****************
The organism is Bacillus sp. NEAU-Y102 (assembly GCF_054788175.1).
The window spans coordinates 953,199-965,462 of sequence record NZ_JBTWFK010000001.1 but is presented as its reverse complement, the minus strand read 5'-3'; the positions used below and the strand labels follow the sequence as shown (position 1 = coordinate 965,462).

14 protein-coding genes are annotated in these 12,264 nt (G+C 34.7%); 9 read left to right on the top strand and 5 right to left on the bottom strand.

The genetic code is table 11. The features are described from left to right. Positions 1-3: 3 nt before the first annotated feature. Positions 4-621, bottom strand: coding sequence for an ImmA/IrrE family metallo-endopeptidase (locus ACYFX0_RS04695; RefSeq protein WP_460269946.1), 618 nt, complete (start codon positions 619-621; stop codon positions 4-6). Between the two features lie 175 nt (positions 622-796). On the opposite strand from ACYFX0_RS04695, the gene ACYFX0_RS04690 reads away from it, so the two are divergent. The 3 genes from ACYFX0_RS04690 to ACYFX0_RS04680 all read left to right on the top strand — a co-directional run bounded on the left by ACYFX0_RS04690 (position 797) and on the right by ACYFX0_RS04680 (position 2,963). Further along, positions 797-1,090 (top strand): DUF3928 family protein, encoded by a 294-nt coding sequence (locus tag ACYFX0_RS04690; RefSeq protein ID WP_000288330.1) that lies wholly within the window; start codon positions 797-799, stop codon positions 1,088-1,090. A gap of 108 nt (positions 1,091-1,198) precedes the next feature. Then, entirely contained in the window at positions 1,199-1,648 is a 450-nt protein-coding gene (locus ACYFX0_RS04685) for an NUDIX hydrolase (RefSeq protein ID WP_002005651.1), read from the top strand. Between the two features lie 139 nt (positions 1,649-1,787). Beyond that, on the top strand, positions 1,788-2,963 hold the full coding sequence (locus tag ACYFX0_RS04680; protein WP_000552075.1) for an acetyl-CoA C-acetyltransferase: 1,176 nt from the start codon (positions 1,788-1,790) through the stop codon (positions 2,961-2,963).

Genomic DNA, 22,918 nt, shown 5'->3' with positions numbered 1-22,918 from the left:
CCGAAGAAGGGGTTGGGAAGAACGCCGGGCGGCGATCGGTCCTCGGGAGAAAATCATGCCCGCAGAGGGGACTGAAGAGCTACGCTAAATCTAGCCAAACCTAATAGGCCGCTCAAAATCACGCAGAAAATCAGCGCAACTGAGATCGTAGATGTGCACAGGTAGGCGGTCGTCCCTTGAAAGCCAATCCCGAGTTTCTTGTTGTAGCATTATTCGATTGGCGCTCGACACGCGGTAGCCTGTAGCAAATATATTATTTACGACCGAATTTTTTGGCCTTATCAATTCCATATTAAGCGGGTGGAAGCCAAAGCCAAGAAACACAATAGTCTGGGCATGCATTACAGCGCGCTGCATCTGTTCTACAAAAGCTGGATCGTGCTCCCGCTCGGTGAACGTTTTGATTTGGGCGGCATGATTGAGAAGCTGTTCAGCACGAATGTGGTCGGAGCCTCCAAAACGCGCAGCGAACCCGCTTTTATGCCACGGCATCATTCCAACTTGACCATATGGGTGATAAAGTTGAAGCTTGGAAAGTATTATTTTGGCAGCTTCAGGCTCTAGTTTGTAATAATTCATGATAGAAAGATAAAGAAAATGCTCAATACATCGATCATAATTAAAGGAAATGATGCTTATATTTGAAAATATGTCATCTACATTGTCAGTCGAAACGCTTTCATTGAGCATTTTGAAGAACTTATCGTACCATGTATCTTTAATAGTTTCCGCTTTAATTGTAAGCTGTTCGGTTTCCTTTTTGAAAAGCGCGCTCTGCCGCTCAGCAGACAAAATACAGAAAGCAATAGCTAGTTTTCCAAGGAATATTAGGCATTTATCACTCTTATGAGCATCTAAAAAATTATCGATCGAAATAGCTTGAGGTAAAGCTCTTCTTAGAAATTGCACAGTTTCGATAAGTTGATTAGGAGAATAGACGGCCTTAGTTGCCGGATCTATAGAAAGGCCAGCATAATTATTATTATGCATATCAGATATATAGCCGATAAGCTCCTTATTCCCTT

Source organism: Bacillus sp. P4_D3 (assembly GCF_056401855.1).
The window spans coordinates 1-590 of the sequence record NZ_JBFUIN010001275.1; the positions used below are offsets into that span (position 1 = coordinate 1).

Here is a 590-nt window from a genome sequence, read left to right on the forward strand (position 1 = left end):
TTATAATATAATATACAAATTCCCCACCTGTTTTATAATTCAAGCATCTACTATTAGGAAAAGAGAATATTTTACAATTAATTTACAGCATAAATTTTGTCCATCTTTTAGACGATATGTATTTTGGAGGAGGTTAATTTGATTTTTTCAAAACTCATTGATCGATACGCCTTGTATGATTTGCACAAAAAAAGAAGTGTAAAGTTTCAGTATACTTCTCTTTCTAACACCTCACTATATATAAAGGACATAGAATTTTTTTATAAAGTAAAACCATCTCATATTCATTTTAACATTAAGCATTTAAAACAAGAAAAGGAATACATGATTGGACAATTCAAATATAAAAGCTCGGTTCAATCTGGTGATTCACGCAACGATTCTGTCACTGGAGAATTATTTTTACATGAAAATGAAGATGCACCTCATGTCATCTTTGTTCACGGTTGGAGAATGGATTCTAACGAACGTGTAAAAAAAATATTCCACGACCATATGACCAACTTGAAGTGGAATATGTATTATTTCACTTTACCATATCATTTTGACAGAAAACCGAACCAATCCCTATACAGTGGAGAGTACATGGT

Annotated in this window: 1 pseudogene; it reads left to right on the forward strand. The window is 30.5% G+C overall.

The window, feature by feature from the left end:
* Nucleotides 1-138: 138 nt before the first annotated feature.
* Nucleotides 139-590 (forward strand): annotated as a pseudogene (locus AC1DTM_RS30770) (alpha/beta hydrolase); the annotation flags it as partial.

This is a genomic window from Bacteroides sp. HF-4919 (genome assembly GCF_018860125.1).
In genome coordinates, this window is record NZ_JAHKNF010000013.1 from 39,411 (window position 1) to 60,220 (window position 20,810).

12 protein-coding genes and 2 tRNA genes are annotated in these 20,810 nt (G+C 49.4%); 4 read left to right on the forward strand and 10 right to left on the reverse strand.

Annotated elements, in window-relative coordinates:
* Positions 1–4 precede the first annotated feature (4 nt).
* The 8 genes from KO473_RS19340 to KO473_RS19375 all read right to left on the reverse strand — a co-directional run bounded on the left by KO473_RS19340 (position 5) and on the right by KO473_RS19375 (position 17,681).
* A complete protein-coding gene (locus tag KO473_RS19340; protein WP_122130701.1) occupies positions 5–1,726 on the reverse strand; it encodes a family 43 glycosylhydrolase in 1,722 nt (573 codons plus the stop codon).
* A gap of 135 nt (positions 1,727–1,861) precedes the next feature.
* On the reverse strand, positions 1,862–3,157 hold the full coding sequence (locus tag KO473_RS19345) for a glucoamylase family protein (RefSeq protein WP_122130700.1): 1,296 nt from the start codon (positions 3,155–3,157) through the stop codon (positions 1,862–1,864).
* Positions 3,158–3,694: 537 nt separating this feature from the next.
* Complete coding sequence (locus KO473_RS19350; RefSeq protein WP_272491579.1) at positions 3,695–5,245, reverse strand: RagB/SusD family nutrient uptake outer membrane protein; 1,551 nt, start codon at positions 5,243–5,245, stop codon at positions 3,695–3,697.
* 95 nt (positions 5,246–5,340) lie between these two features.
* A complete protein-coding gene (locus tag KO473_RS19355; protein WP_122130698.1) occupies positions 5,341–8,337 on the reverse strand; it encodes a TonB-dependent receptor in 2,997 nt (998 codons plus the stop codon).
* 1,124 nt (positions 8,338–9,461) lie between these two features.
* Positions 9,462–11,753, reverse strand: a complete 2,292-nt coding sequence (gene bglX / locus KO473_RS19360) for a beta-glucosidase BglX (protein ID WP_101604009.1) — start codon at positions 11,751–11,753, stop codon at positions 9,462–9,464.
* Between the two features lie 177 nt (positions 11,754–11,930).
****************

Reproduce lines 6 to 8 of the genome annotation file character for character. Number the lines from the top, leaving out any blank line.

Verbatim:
CCGAAGAAGGGGTTGGGAAGAACGCCGGGCGGCGATCGGTCCTCGGGAGAAAATCATGCCCGCAGAGGGGACTGAAGAGCTACGCTAAATCTAGCCAAACCTAATAGGCCGCTCAAAATCACGCAGAAAATCAGCGCAACTGAGATCGTAGATGTGCACAGGTAGGCGGTCGTCCCTTGAAAGCCAATCCCGAGTTTCTTGTTGTAGCATTATTCGATTGGCGCTCGACACGCGGTAGCCTGTAGCAAATATATTATTTACGACCGAATTTTTTGGCCTTATCAATTCCATATTAAGCGGGTGGAAGCCAAAGCCAAGAAACACAATAGTCTGGGCATGCATTACAGCGCGCTGCATCTGTTCTACAAAAGCTGGATCGTGCTCCCGCTCGGTGAACGTTTTGATTTGGGCGGCATGATTGAGAAGCTGTTCAGCACGAATGTGGTCGGAGCCTCCAAAACGCGCAGCGAACCCGCTTTTATGCCACGGCATCATTCCAACTTGACCATATGGGTGATAAAGTTGAAGCTTGGAAAGTATTATTTTGGCAGCTTCAGGCTCTAGTTTGTAATAATTCATGATAGAAAGATAAAGAAAATGCTCAATACATCGATCATAATTAAAGGAAATGATGCTTATATTTGAAAATATGTCATCTACATTGTCAGTCGAAACGCTTTCATTGAGCATTTTGAAGAACTTATCGTACCATGTATCTTTAATAGTTTCCGCTTTAATTGTAAGCTGTTCGGTTTCCTTTTTGAAAAGCGCGCTCTGCCGCTCAGCAGACAAAATACAGAAAGCAATAGCTAGTTTTCCAAGGAATATTAGGCATTTATCACTCTTATGAGCATCTAAAAAATTATCGATCGAAATAGCTTGAGGTAAAGCTCTTCTTAGAAATTGCACAGTTTCGATAAGTTGATTAGGAGAATAGACGGCCTTAGTTGCCGGATCTATAGAAAGGCCAGCATAATTATTATTATGCATATCAGATATATAGCCGATAAGCTCCTTATTCCCTT

Source organism: Bacillus sp. P4_D3 (assembly GCF_056401855.1).
The window spans coordinates 1-590 of the sequence record NZ_JBFUIN010001275.1; the positions used below are offsets into that span (position 1 = coordinate 1).